• A history of colonization on the western coast of Africa
  • Some problems of philosophy
  • An address to candidates for the ministry : on the importance of aiming at eminent piety in making their preparation for the sacred office
  • A day at a time : and other talks on life and religion
  • Suggestions in vindication of Sunday-schools, but more especially for the improvement of Sunday-school books, and the enlargement of the plan of instruction
  • The evidences of Christianity
  • The glory in the grey: forty-two talks on every-day life and religion by Arch. Alexander
  • Theories of the will in the history of philosophy
  • Thoughts on the education of pious and indigent candidates for the ministry
  • Thoughts on religious experience
  • Thoughts on religious experience' To which is added an appendix, containing "Letters to the aged," &c., &c
  • A discourse occasioned by the burning of the theatre in the city of Richmond, Virginia, on the twenty-sixth of December, 1811. By which lawful calamity a large number of lives were lost. Delivered in the Third Presbyterian church, Philadelphia, on the eighth day of January, 1812, at the request of the Virginia students attached to the medical class in the University of Pennsylvania
  • The canon of the Old and New Testaments ascertained
  • The canon of the Old and New Testaments ascertained; or, The Bible, complete, without the Apocrypha and unwritten traditions (Entered, according to the Act of Congress, in the year 1851 by A.W. Mitchell in the office of the Clerk of the District Court for the Eastern District of Pennsylvania.)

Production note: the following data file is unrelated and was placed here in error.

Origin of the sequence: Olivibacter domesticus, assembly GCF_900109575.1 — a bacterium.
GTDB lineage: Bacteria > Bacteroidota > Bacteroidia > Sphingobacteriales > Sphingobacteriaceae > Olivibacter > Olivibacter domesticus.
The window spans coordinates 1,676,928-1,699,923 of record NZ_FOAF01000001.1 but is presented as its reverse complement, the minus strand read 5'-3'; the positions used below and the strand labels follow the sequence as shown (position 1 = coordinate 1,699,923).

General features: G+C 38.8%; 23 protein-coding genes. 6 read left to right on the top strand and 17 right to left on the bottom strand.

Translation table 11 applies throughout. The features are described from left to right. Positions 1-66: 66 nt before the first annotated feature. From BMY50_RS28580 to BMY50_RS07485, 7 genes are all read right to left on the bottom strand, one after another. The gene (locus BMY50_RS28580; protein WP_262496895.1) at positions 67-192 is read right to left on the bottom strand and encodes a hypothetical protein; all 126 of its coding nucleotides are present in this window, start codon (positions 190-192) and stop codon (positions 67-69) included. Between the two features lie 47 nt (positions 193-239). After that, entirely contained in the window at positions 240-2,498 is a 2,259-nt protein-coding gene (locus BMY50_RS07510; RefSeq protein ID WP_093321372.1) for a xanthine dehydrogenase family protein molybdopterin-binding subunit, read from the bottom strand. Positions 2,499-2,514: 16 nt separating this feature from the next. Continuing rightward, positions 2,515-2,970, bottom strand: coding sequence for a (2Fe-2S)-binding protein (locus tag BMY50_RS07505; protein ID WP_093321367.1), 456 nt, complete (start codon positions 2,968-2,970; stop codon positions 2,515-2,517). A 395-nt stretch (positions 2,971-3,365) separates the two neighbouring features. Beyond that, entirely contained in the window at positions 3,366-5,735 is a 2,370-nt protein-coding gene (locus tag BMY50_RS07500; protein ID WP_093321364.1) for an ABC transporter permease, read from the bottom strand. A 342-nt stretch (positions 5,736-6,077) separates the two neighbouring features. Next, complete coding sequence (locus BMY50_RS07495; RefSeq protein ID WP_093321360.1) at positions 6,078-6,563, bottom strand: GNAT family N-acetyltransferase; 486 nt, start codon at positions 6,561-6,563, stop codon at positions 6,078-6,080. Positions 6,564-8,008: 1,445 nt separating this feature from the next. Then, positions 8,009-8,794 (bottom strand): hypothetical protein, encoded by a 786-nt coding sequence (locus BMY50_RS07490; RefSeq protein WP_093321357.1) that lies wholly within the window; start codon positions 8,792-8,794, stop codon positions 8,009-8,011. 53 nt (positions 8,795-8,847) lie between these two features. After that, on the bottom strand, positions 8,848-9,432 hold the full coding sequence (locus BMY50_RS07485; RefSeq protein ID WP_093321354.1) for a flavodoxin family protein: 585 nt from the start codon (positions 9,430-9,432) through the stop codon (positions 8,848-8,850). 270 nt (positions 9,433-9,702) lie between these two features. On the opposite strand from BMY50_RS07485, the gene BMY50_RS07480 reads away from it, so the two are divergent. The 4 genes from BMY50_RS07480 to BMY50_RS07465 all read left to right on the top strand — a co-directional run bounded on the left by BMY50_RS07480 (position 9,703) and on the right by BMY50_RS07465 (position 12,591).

• Evidences of the authenticity, inspiration and canonical authority of the Holy Scriptures
  • Practical sermons to be read in families and social meetings
  • Practical truths
  • A brief compend of Bible truth
  • A brief outline of the evidences of the Christian religion
  • A dialogue between a Presbyterian and a "Friend"
  • A theory of conduct
  • A Memorial of Mrs. Margaret Breckinridge
  • Love to an unseen saviour
  • Remarks on a paragraph in the Rev. Doctor Davidson's History of the Presbyterian Church in Kentucky : in reference to the character of the late Mr. John Lyle, ruling elder in the Timberridge Church, Virginia
  • The way of salvation familiarly explained : in a conversation between a father and his children
  • A pocket dictionary of the Holy Bible. Containing, a historical and geographical account of the persons and places mentioned in the Old and New Testaments: and also a description of other objects, natural, artificial, civil, religious, and military; together with a copious reference to texts of Scripture under each important word
  • "Thomas Aquinas and the Encyclical Letter", The Princeton review 1, Jan-Jun 1880: 245–261  [5]
  • "Reminiscences of Patrick Henry", Southern literary messenger; devoted to every department of literature and the fine arts 16 (6), June 1850: 366–368 [6]

Sermons[edit]

  • Alexander, Archibald (1829); "Means of Growth in Grace"; National Preacher (New-York) III (8): 121–128; retrieved 2013-03-27. 

References[edit]

  1. ^ Carey, Patrick W.; Joseph T. Lienhard (2000). Biographical Dictionary of Christian Theologians. Westport, CT: Greenwood Press. pp. 12–13. ISBN 978-0-313-03344-5. 
  2. ^ Benedetto, Robert (2010). Historical Dictionary of the Reformed Churches (2nd ed.). Blue Ridge Summit, PA: Rowman & Littlefield. pp. 6–7. ISBN 978-0-8108-7023-9. 
  3. ^  Chisholm, Hugh, ed. (1911). "Alexander, Archibald". Encyclopædia Britannica (11th ed.). Cambridge University Press. 
  4. ^ Archibald Alexander’s personal papers dating from 1819 to 1851
  5. ^ "Thomas Aquinas and the Encyclical Letter", The Princeton review 1, Jan-Jun 1880: 245–261 
  6. ^ "Reminiscences of Patrick Henry", Southern literary messenger; devoted to every department of literature and the fine arts 16 (6), June 1850: 366–368 
Attribution

PD-icon.svg This article incorporates text from a publication now in the public domainWilson, James Grant; Fiske, John, eds. (1891). "article name needed". Appletons' Cyclopædia of American Biography. New York: D. Appleton. 

External links[edit]

Academic offices
Preceded by
Drury Lacy
President of Hampden–Sydney College
1797—1806
Succeeded by
William S. Reid
New institution Principal of The Theological Seminary at Princeton, New Jersey
1812–1840
Succeeded by
Charles Hodge